However, it’s the movement through the dark, evading and taking out your enemies where this game excels. Unlike Assassin’s Creed, there is much more of a realistic feel to stealth in these titles, which makes you feel like you should be whispering whilst you play them. What happened to these games, and why have they been missing for such a long time now?

Kudos, Konami

Quiet in MGS
Credit: Konami

Arguably, the last truly great stealth-based AAA title is Metal Gear Solid V: Phantom Pain. Now it’s safe to say that within this title, stealth is optional – and completely ludicrous – for most of this game. But it’s another game that excels in letting the gamer do what they want with it. It’s proof that stealth doesn’t have to be forced onto the player like it is in a game like Tom Clancy’s Splinter Cell: Blacklist. Just having the mechanics and the options in place for you to be able to think out and execute a plan however you see fit really adds to a game, instead of just leaving you to blast your way through every stage. 

At this point though, Metal Gear Solid V is six years old, and with developers seemingly moving away from stealth as a focus point in their games, it’s making me think that the genre has begun to be completely neglected. Having more stealth elements in games could be a useful tool as a way of increasing difficulty, without simply adding more enemies or making them bigger bullet sponges. And whilst there are options on Steam for those after stealthy experiences to help them pass the time, console gamers really do struggle for options without the genre getting love from AAA developers. 

But Why?

eivor altair
Credit: Ubisoft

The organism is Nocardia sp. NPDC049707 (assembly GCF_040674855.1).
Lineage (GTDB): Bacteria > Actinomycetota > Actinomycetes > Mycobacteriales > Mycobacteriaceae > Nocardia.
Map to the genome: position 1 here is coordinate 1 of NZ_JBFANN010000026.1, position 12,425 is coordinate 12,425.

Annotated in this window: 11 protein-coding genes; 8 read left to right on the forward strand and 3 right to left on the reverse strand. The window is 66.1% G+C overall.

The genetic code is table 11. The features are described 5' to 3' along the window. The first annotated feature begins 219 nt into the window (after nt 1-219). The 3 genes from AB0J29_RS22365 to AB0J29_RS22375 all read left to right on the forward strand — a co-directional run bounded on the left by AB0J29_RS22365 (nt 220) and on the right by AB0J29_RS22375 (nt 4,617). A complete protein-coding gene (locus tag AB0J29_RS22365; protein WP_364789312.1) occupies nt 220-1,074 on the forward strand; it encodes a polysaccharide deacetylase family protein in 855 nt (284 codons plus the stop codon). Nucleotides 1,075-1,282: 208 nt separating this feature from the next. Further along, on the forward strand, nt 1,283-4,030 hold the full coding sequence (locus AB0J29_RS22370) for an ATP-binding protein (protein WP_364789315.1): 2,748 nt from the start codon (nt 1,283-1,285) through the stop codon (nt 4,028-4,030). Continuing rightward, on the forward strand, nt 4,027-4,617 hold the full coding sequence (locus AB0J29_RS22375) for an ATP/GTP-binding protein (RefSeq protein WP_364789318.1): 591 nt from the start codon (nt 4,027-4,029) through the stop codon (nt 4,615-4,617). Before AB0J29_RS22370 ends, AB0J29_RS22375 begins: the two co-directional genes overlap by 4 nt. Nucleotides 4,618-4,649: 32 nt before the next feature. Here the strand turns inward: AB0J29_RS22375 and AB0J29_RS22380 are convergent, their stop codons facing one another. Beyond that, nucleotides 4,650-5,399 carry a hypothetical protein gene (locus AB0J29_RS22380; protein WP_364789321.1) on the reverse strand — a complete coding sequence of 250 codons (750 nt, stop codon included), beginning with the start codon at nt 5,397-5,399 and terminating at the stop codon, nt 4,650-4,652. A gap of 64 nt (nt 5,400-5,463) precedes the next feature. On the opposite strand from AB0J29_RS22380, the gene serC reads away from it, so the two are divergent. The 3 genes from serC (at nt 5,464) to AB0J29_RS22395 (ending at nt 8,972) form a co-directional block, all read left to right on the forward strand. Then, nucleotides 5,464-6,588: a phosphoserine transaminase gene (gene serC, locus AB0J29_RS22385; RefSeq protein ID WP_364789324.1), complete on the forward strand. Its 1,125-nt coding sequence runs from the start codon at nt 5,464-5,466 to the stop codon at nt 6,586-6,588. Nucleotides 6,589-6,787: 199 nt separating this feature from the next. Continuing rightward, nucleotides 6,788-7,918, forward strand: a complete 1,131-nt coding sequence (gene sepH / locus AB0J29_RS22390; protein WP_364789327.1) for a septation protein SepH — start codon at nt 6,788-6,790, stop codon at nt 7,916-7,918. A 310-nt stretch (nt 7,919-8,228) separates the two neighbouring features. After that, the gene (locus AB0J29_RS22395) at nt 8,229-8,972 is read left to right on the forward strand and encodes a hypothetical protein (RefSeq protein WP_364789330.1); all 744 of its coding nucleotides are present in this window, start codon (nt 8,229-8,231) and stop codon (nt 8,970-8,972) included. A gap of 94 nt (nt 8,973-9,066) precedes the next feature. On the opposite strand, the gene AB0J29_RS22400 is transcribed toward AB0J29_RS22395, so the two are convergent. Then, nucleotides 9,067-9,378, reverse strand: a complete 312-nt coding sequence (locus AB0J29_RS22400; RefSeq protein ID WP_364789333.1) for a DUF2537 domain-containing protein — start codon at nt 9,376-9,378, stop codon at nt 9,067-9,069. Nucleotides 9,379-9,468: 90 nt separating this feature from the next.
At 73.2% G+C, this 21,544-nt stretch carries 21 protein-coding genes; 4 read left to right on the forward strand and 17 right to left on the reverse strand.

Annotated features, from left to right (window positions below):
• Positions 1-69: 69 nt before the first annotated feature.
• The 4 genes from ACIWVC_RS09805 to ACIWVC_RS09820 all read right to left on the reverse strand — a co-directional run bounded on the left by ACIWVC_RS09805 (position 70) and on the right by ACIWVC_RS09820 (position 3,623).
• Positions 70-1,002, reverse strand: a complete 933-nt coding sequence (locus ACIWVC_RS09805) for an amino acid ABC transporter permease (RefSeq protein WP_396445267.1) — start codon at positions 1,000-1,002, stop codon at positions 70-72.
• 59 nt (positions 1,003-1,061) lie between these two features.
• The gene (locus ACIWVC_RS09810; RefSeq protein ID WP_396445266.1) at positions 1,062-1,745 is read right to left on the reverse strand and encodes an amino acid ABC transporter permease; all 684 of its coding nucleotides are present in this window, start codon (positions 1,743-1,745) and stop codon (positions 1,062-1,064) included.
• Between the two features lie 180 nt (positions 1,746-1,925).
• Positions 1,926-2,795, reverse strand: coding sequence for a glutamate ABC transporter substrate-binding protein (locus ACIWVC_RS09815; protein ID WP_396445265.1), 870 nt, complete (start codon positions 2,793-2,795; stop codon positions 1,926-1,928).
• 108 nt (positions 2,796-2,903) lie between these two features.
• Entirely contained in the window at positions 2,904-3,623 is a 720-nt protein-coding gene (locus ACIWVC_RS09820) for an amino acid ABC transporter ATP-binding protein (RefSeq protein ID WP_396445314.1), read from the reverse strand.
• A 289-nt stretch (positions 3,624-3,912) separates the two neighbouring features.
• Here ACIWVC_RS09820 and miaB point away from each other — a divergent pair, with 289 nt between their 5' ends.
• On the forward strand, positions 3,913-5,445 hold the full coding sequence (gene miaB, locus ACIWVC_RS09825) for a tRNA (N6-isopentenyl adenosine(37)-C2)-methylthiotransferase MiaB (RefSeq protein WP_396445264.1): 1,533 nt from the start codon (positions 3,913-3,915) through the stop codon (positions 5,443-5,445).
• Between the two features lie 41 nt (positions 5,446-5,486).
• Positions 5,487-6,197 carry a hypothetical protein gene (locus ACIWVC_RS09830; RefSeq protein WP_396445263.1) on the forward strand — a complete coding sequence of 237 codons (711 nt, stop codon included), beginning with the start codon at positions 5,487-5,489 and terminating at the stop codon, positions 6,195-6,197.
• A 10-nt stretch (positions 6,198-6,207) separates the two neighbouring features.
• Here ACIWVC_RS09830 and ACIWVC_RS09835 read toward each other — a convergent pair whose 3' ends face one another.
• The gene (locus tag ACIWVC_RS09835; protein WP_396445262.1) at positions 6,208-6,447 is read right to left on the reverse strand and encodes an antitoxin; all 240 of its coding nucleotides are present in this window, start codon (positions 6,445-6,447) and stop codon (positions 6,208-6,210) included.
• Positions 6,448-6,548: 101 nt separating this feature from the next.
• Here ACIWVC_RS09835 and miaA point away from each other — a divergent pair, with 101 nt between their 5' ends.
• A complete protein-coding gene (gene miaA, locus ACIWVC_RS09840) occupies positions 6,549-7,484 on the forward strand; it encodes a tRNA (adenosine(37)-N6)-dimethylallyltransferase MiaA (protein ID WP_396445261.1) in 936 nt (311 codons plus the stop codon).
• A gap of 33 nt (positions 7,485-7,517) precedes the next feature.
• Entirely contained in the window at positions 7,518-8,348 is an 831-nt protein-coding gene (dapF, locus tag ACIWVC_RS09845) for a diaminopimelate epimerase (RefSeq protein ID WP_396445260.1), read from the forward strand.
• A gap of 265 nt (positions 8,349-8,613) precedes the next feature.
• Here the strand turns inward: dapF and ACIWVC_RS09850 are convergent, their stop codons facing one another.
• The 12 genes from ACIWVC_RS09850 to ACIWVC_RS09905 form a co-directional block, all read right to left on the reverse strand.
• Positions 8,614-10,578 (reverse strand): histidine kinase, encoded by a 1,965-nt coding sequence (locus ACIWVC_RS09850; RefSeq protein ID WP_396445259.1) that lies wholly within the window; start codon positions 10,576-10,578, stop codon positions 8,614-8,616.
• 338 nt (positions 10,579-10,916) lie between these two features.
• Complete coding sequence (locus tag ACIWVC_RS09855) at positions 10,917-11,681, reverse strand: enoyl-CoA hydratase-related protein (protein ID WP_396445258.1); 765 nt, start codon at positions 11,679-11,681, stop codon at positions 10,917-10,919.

Why is it that game devs are seemingly moving away from focusing on stealth in their games? Perhaps it’s just too time-consuming, or perhaps there simply isn’t enough demand for people who want these elements included. If the reason is a fear of not shifting copies at launch, it perhaps could be about finding the right balance. Although a new Splinter Cell game would be nice, we don’t necessarily need new games which are completely stealth-oriented. Just adding more elements of stealth to new titles would be enough for me, similar to how it worked in MGS V. 

A bigger focus on stealthy elements or missions would be enough to keep the genre alive, and would add more variety to some largely repetitive action games. This has worked really well in the past for some titles, just look at Call of Duty. “All Ghillied UP” is a level that first appeared in 2007’s Call of Duty 4: Modern Warfare, along with its later remaster. It’s recognised as being one of the most beloved missions from the franchise as whole, and it’s almost exclusively a stealth mission. The demand is there, even if it’s not the loudest call from gamers.

With the new generation of console gaming now here, maybe it’s time for a stealth-focused series like Thief to get another shot, or perhaps Assassin’s Creed should swap its open-world RPG style for stealth once again. Whatever the future holds, I’m not ready to say goodbye to stealth-focused games!

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Featured Image Credit: Ubisoft/Konami